Every once and a while, some local paper somewhere will report on a family member continuing to cash the social security checks addressed to a mother or father - or some other family member - long after they have died due to a glitch in the SSA system. Sometimes family members can go on cashing checks for years or even decades.
Unsurprisingly, the federal government and the SSA are much more prone to these types of mistakes than many probably realize. According to a recent report from the Office of the Inspector General, the SSA agreed to pay out $125.2MM to more than 2,500 people whose deaths had not been properly recorded.
Oftentimes, these mistakes led to millions of dollars in additional payments. The internal watchdog performed the audit to determine if the SSA was checking its files of deceased against death records maintained by the Centers for Medicare & Medicaid Services.
The audit identified 3,084 current beneficiaries "whose personally identifiable information matched that of a deceased individual in the CMS death data," the IG report states.
What's more, even after the OIG provided this information to the SSA in February 2020, the agency's staff had only managed to terminate payments to 2,679 of them. The SSA also determined it had paid out $125.2MM in benefits after beneficiaries' deaths. Correcting the discrepancies helped save another $33.9MM in aditional improper payments over a 12-month period.
SSA staff also reported that 142 of the beneficiaries reported to them as dead by the CMS database were, in fact, alive and well.
In another branch of the study, the OIG selected 50 of the abovementioned cases where deaths weren't accurately reported, and tried to figure out where the SSA went wrong. In almost all the cases, they determined that SSA staff had been alerted to a beneficiaries' death, but they failed to correctly log the record.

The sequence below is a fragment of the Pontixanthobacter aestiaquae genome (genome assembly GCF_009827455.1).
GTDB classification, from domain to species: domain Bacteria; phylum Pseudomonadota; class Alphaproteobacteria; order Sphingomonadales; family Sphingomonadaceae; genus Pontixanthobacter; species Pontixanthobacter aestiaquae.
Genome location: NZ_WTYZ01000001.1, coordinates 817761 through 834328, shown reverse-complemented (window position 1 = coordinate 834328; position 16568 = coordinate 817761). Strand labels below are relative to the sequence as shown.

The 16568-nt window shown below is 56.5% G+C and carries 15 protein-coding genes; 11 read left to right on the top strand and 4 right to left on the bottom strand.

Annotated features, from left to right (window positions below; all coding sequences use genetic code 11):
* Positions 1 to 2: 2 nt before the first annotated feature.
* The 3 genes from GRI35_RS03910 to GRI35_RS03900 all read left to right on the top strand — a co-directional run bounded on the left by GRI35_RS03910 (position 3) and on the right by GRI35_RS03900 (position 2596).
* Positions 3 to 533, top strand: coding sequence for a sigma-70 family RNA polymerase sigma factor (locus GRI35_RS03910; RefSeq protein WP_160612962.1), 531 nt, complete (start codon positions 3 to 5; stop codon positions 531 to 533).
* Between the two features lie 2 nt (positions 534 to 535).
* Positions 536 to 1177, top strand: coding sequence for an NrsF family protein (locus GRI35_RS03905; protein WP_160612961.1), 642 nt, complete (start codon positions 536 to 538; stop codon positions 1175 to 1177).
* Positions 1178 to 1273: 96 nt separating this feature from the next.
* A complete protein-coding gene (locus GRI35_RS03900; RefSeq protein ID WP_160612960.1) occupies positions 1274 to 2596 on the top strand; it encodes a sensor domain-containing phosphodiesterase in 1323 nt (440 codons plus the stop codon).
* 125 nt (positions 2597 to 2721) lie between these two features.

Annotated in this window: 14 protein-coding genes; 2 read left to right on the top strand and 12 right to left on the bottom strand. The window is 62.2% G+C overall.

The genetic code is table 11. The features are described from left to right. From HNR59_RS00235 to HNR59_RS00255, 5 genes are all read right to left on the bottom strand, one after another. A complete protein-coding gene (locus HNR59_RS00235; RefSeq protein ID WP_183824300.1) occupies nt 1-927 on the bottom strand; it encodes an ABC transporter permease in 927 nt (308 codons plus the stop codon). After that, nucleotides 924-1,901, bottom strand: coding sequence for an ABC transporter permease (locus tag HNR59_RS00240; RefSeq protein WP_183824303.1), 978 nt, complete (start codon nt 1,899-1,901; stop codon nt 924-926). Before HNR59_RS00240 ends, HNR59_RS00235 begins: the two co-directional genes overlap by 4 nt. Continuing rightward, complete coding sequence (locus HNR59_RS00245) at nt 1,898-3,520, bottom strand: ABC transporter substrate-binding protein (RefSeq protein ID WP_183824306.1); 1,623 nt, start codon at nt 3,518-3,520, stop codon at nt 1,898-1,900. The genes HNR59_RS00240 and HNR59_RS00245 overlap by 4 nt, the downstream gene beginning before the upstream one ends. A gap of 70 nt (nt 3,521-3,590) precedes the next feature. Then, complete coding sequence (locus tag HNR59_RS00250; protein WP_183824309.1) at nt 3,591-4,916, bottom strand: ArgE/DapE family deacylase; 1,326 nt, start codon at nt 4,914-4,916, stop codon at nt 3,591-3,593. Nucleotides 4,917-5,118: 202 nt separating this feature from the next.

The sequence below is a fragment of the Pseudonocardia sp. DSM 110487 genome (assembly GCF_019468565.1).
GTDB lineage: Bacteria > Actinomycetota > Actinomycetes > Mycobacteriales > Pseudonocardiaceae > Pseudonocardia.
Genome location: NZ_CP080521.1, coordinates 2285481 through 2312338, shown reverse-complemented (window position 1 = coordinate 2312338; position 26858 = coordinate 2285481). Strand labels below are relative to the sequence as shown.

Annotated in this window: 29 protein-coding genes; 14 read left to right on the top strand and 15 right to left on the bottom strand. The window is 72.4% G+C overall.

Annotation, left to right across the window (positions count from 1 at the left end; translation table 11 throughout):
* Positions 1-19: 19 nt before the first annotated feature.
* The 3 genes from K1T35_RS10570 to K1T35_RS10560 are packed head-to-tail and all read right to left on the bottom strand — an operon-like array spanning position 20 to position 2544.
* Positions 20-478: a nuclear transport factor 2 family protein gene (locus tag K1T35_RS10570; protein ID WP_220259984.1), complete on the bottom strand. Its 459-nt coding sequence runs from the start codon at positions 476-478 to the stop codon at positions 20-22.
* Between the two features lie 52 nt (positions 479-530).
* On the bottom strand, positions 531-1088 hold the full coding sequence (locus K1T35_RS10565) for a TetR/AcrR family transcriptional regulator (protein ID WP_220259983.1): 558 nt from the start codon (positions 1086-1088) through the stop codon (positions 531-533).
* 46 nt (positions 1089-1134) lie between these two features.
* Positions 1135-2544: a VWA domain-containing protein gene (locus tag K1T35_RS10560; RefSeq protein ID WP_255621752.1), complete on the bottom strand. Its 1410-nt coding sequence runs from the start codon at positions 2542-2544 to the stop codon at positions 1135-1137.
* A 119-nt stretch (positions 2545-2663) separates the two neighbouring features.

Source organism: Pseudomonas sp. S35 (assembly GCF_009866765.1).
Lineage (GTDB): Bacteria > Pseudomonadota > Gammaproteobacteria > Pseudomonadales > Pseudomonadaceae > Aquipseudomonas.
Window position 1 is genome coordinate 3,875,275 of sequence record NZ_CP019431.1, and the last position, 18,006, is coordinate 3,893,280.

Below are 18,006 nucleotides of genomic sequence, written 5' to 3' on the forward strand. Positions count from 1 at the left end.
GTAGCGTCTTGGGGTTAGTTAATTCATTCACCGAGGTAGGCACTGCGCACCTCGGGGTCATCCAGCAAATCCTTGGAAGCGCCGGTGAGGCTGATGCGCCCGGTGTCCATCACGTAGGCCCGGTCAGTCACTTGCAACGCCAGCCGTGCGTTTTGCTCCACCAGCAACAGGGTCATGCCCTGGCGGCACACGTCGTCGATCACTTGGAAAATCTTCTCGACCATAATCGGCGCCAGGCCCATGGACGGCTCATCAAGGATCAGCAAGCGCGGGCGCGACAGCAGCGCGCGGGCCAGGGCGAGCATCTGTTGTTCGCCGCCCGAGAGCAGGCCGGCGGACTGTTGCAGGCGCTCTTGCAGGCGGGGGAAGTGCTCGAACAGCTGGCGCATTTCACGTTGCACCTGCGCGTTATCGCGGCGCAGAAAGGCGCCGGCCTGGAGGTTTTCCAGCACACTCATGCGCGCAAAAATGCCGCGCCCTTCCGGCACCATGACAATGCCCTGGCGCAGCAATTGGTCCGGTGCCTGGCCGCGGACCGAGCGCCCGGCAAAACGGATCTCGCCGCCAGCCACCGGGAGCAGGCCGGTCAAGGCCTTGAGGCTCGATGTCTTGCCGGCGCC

"We found SSA had previously received death information for 42 beneficiaries from CMS and/or states but did not add the death information to its records or terminate the beneficiaries' payments," the OIG reported. "In 12 of the 50 cases we reviewed, SSA received the beneficiaries' death information, and SSA systems sent death alerts to the beneficiaries' servicing field offices for verification. However, for unknown reasons, SSA employees cleared the death alerts without posting the death information to SSA records."
In a few instances, incorrect dates of death were recorded, most likely due to a clerical error. Oftentimes it was either te birthday or another date being incorrectly substituted as the date of death.
In others, the agency said it couldn't determine how the incorrect data had bee inputted.
Still, regardless of how it happens, the fact that the SSA can't be depended upon to adequately manage a program that is desperately underfunded, especially with the retired population on the brink of an explosion.